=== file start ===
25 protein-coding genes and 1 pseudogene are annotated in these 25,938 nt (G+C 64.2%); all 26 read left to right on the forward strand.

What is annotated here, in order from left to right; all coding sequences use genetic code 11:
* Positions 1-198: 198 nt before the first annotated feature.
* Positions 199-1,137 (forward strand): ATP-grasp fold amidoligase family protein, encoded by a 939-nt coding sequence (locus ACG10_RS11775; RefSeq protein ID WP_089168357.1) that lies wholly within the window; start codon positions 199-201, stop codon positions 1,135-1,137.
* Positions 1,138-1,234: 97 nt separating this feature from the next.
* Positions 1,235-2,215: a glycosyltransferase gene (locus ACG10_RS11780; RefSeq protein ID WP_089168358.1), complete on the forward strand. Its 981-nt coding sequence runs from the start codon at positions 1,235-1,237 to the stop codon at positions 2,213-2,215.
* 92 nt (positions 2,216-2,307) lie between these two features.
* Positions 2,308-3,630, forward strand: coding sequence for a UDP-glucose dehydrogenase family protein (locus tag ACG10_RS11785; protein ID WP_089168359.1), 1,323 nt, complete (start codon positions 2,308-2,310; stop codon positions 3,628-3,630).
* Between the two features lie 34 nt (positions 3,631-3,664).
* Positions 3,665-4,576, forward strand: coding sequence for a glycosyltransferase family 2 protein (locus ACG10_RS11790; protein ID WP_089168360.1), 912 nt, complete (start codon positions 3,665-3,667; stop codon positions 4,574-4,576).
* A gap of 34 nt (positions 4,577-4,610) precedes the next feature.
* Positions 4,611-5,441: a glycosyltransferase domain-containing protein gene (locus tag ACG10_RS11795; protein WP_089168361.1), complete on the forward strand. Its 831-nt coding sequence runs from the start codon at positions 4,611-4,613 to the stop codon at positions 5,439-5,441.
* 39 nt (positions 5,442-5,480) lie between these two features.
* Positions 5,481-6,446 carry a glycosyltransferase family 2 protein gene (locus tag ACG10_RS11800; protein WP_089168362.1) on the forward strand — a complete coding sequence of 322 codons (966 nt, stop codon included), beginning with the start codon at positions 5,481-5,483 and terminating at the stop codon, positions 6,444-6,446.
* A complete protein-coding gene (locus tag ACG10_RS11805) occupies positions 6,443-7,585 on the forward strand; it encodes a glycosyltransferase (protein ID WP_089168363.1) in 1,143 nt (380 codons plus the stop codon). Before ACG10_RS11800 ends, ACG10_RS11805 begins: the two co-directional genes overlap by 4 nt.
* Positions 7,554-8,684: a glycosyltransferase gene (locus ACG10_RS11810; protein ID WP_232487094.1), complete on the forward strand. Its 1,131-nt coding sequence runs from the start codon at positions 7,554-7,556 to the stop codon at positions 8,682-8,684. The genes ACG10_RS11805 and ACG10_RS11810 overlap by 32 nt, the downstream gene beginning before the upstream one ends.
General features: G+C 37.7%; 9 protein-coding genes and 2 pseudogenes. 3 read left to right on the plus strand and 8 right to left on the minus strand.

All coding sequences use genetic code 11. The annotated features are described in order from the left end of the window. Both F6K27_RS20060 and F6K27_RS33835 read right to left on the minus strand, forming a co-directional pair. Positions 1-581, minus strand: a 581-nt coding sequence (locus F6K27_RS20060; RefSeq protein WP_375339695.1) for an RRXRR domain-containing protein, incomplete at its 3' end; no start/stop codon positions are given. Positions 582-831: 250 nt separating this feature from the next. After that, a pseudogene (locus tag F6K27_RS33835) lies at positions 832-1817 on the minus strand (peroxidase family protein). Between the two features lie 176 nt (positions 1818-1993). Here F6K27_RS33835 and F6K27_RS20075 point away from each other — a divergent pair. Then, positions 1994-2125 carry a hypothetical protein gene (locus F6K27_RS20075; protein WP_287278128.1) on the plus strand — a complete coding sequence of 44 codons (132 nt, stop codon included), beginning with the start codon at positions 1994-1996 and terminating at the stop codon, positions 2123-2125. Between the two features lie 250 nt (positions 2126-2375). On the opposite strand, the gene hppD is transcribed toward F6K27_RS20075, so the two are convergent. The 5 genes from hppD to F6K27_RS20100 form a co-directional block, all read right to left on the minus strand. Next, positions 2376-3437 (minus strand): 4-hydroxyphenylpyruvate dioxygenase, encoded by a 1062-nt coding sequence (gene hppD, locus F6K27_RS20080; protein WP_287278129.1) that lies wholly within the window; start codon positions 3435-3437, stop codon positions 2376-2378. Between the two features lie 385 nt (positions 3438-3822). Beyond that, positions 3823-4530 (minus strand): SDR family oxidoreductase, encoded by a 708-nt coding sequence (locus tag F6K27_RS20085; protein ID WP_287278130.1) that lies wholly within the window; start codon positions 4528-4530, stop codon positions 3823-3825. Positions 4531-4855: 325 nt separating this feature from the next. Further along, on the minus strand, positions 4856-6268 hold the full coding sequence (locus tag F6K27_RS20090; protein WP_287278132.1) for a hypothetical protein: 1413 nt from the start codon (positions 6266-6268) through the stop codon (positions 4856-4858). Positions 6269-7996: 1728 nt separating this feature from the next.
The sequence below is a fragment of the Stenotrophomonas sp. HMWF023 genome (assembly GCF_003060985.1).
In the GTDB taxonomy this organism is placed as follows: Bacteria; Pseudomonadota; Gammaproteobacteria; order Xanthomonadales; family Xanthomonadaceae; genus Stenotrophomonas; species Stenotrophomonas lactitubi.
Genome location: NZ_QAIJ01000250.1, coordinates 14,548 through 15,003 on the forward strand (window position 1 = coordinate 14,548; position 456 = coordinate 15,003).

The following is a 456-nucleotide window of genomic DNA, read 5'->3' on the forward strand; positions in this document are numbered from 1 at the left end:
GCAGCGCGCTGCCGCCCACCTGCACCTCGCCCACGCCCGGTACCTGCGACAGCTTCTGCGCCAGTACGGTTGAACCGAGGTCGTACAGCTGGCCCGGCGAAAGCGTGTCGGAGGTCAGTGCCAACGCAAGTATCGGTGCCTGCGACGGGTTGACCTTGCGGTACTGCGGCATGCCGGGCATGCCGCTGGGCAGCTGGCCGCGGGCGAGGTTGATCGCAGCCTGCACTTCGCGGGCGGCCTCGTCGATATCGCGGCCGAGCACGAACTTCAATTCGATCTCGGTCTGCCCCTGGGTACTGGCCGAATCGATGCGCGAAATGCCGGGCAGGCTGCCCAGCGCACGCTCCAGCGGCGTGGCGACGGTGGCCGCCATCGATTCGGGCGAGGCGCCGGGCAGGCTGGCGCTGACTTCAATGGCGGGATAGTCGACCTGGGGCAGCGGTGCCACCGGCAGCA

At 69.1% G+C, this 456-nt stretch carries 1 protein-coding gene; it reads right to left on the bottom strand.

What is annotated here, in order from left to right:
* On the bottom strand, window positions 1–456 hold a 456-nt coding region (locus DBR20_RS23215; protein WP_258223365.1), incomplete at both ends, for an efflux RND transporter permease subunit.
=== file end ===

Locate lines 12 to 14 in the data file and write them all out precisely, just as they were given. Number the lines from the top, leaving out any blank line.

* Positions 4,611-5,441: a glycosyltransferase domain-containing protein gene (locus tag ACG10_RS11795; protein WP_089168361.1), complete on the forward strand. Its 831-nt coding sequence runs from the start codon at positions 4,611-4,613 to the stop codon at positions 5,439-5,441.
* 39 nt (positions 5,442-5,480) lie between these two features.
* Positions 5,481-6,446 carry a glycosyltransferase family 2 protein gene (locus tag ACG10_RS11800; protein WP_089168362.1) on the forward strand — a complete coding sequence of 322 codons (966 nt, stop codon included), beginning with the start codon at positions 5,481-5,483 and terminating at the stop codon, positions 6,444-6,446.